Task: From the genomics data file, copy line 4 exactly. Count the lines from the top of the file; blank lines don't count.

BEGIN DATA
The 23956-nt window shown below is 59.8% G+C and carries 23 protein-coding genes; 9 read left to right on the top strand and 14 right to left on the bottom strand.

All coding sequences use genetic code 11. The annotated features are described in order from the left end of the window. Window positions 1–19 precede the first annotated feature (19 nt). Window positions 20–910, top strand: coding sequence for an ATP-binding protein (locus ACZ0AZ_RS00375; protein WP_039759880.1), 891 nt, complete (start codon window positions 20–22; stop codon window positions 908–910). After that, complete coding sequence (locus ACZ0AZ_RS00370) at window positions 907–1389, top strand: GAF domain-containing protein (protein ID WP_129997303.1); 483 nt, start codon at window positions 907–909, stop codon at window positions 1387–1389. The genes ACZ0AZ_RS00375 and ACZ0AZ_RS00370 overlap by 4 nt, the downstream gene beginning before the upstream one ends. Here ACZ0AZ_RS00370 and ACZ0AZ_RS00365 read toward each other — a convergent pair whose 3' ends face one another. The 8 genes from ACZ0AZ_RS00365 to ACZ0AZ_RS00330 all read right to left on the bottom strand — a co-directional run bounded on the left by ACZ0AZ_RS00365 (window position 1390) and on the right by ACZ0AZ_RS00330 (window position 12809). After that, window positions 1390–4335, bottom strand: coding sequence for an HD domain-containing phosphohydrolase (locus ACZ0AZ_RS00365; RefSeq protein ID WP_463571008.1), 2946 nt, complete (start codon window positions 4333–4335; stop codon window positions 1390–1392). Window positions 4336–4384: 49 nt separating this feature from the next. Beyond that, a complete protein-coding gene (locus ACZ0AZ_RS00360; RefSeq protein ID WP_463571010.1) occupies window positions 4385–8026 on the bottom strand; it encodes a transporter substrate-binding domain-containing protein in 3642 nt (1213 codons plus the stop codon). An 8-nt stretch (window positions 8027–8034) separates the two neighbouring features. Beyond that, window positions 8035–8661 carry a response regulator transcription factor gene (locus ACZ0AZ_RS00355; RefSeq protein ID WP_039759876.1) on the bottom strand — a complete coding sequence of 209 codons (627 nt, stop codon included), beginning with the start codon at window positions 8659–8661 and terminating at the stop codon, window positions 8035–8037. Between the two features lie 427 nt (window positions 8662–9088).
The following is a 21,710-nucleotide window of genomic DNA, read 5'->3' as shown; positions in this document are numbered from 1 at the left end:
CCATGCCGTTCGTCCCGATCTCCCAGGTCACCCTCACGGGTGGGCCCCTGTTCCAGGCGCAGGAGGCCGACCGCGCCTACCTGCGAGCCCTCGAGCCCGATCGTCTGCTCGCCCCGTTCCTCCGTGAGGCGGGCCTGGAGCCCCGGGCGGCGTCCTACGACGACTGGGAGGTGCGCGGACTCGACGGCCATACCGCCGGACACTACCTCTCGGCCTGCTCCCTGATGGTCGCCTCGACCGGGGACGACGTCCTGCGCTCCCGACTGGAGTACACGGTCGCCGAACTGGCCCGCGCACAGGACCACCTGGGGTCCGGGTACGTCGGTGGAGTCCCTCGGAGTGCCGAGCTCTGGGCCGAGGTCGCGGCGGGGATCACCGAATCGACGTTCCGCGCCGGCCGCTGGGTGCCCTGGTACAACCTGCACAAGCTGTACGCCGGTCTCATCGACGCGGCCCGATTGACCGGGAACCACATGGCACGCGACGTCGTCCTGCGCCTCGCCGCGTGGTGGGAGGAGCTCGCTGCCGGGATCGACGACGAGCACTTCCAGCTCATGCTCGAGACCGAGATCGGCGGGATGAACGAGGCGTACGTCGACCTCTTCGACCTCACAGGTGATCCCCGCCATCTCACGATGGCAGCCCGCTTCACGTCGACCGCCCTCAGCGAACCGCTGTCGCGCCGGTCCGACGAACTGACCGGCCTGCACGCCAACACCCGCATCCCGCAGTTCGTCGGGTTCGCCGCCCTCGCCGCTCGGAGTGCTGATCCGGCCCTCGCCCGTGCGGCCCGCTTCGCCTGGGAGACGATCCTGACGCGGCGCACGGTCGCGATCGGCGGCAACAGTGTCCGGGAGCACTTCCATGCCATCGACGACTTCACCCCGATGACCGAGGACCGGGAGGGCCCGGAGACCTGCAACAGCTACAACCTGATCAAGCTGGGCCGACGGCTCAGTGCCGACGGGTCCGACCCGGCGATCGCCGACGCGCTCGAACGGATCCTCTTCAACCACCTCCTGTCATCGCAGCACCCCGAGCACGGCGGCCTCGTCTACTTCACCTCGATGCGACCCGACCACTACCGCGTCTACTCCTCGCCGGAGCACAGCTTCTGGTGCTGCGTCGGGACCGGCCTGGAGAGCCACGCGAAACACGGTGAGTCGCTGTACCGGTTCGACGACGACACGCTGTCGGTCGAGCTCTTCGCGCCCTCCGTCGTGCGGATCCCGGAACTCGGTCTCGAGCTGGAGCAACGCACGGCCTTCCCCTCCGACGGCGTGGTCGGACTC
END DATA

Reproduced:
CCATGCCGTTCGTCCCGATCTCCCAGGTCACCCTCACGGGTGGGCCCCTGTTCCAGGCGCAGGAGGCCGACCGCGCCTACCTGCGAGCCCTCGAGCCCGATCGTCTGCTCGCCCCGTTCCTCCGTGAGGCGGGCCTGGAGCCCCGGGCGGCGTCCTACGACGACTGGGAGGTGCGCGGACTCGACGGCCATACCGCCGGACACTACCTCTCGGCCTGCTCCCTGATGGTCGCCTCGACCGGGGACGACGTCCTGCGCTCCCGACTGGAGTACACGGTCGCCGAACTGGCCCGCGCACAGGACCACCTGGGGTCCGGGTACGTCGGTGGAGTCCCTCGGAGTGCCGAGCTCTGGGCCGAGGTCGCGGCGGGGATCACCGAATCGACGTTCCGCGCCGGCCGCTGGGTGCCCTGGTACAACCTGCACAAGCTGTACGCCGGTCTCATCGACGCGGCCCGATTGACCGGGAACCACATGGCACGCGACGTCGTCCTGCGCCTCGCCGCGTGGTGGGAGGAGCTCGCTGCCGGGATCGACGACGAGCACTTCCAGCTCATGCTCGAGACCGAGATCGGCGGGATGAACGAGGCGTACGTCGACCTCTTCGACCTCACAGGTGATCCCCGCCATCTCACGATGGCAGCCCGCTTCACGTCGACCGCCCTCAGCGAACCGCTGTCGCGCCGGTCCGACGAACTGACCGGCCTGCACGCCAACACCCGCATCCCGCAGTTCGTCGGGTTCGCCGCCCTCGCCGCTCGGAGTGCTGATCCGGCCCTCGCCCGTGCGGCCCGCTTCGCCTGGGAGACGATCCTGACGCGGCGCACGGTCGCGATCGGCGGCAACAGTGTCCGGGAGCACTTCCATGCCATCGACGACTTCACCCCGATGACCGAGGACCGGGAGGGCCCGGAGACCTGCAACAGCTACAACCTGATCAAGCTGGGCCGACGGCTCAGTGCCGACGGGTCCGACCCGGCGATCGCCGACGCGCTCGAACGGATCCTCTTCAACCACCTCCTGTCATCGCAGCACCCCGAGCACGGCGGCCTCGTCTACTTCACCTCGATGCGACCCGACCACTACCGCGTCTACTCCTCGCCGGAGCACAGCTTCTGGTGCTGCGTCGGGACCGGCCTGGAGAGCCACGCGAAACACGGTGAGTCGCTGTACCGGTTCGACGACGACACGCTGTCGGTCGAGCTCTTCGCGCCCTCCGTCGTGCGGATCCCGGAACTCGGTCTCGAGCTGGAGCAACGCACGGCCTTCCCCTCCGACGGCGTGGTCGGACTC